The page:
Review: Battlefield 4 (PS3)
The latest project improves on its predecessor in several ways, but is that enough?
Polished and refined multiplayer gameplay; Good multiplayer experience; New maps and game modes; Some interesting elements in single-player mode.
Poorly written single player campaign; Looks dated on current generation consoles; Quite a few AI and graphical glitches.
Any installment in the Battlefield series is always compared to its Call of Duty counterpart, and there’s a skirmish to go one better each time a sequel is released. Battlefield 4 (BF4) is a small step forward from number 3. At its core, BF4 is a multiplayer game and that will remain its strong point. But there are more marked changes in its single-player gameplay than multiplayer. The latest project improves on its predecessor in several ways, but it plays and feels very similar.
There are 10 maps in total, all designed to cater to different gameplay styles. Right from finding a 'quiet' spot and sniping enemies, to fighting in a jet-plane or in a naval combat, there is something for everyone. Destructive environments make a comeback, but it's 'Levolution' that steals the show. “Levolution” introduces events that drastically change the map when certain criteria are met. However, it becomes slightly predictable as you play more. A skyscraper can be levelled, or a tropical storm can roll in from the sea for instance. Initially, these are brilliant to watch, but with time, all this becomes increasingly disappointing. They lack any dynamism, and have mostly the same effect on matches, time and time again
More focus has been given to storyline and characterization but sadly there isn’t much to show for that. The campaign is better written and focuses more on the player’s experience. The makers have actually taken efforts to capture the experience of multiplayer gameplay in the single player mode. You can unlock weapons, get accrue points just like the multiplayer mode. The Single Player mode is short (close to 6 hours) and serves as a warm up for the multiplayer game. The campaign takes place six years after the events of Battlefield 3, where Russia and China appear as the opposing factions. Taking up on the role of the mute Sergeant Recker, you lead your squad, Tombstone, through various situations. The plot is not very engaging but just enough to keep you continuing.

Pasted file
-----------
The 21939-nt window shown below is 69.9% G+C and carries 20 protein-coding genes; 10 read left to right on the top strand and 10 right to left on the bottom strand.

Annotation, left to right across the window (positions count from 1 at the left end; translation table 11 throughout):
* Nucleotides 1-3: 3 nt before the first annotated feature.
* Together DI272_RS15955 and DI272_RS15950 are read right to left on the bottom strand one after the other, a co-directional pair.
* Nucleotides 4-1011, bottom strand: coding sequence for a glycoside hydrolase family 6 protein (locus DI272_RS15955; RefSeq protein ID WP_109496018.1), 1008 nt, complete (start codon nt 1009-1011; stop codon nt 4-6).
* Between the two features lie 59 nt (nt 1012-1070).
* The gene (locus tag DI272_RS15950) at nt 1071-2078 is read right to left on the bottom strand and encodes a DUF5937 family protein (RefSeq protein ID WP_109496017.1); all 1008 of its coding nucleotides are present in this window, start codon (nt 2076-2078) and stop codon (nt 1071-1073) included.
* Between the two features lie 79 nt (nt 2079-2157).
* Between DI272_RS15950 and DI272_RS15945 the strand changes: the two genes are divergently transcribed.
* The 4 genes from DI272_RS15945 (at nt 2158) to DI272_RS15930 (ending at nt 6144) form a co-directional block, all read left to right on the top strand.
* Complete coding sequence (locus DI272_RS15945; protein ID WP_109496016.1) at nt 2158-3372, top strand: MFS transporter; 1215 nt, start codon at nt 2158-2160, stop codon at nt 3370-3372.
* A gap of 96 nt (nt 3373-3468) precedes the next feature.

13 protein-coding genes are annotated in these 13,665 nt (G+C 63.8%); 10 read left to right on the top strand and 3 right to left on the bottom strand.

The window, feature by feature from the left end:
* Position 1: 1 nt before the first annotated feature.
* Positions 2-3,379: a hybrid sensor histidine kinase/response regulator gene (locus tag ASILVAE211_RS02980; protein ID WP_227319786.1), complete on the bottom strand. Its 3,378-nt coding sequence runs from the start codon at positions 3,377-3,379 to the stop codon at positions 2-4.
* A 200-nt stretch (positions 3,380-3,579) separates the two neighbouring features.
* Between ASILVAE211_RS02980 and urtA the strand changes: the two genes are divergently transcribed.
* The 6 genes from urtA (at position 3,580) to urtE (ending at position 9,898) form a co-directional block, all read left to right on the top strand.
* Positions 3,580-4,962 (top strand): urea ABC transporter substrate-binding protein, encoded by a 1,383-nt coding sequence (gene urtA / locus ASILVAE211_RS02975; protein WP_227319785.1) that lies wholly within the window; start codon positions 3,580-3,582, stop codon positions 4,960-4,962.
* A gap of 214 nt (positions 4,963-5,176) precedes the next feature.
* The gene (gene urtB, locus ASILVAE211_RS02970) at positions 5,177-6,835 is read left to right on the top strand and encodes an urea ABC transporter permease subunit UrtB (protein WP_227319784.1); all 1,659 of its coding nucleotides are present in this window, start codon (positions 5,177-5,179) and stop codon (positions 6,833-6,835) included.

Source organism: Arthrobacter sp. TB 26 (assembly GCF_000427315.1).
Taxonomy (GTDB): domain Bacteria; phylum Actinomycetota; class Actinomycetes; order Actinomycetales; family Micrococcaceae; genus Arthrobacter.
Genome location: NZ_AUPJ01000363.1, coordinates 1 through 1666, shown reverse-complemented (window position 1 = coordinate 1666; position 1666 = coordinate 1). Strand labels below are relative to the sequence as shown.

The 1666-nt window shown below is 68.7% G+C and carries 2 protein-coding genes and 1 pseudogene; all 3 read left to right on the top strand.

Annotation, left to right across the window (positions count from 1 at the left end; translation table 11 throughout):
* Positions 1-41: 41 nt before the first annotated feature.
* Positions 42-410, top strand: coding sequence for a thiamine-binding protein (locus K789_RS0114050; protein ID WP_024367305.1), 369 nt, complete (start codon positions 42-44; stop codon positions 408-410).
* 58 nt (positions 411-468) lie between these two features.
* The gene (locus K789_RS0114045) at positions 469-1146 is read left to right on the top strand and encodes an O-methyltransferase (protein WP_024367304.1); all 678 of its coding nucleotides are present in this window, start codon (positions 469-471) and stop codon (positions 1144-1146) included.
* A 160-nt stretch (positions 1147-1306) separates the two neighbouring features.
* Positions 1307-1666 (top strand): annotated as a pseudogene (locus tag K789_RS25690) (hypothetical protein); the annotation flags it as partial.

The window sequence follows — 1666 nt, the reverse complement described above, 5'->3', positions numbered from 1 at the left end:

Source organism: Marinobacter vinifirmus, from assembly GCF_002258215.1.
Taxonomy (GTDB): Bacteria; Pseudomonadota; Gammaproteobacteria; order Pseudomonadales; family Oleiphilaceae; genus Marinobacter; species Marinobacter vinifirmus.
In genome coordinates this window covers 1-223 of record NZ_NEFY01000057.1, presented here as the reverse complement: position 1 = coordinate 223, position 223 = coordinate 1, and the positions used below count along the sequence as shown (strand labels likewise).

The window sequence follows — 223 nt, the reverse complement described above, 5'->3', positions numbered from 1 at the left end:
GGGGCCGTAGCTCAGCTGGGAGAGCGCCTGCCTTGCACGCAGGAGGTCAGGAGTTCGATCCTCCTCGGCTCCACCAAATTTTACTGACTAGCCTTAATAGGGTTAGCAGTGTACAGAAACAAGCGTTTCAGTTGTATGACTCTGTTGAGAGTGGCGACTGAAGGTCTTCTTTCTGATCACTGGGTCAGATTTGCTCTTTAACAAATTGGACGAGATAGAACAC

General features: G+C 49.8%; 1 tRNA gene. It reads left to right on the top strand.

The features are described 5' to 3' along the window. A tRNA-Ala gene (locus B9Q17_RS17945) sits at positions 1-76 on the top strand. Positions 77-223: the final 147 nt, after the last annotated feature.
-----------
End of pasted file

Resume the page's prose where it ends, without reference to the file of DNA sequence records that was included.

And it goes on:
The two new game modes – Obliteration and Defuse – do little to distinguish themselves. Defuse is a 5 vs 5, one-life-per-round mode. More designed to draw in the Counter-Strike crowd, it falls flat because it puts tense twitch-shooting ahead of smart tactics and specialized warfare. One other new feature, comes in the form of Commander Mode, where you take the role of a commanding officer and preside over battles from a strategic aerial viewpoint, making the warzones almost look like a board game.
The multiplayer version has class based mechanics with more objective driven gameplay. The revamped Frostbite 3 engine allows for more enhanced destruction and interactive environments, but it takes a toll on the console version. A Spectator Mode has been added, if players simply want to watch the action. Players will again have the ability to rent servers to personalise the experience.
The graphics are good but nothing great. While the PS4 and PC versions of Battlefield 4 look drop-dead gorgeous, things tend to get kind of rough around the edges on the current-gen PS3. Textures lack detail. Then there are the usual AI problems. Enemies will run right past your teammates, make a beeline for you, take cover right next to your squad mates and launch grenades any given minute.
In a snapshot:
- Polished and refined multiplayer gameplay. Multiplayer is dynamic, well-balanced, deep and rewarding
- A bevy of new and interesting maps and game modes
- New and improved naval combat.
- Some nice ideas in the single player gameplay.
- Buggy and poorly written single player campaign is ultimately very disappointing.
- Not that good looking on current generation consoles
- AI and graphical glitches on current gen consoles
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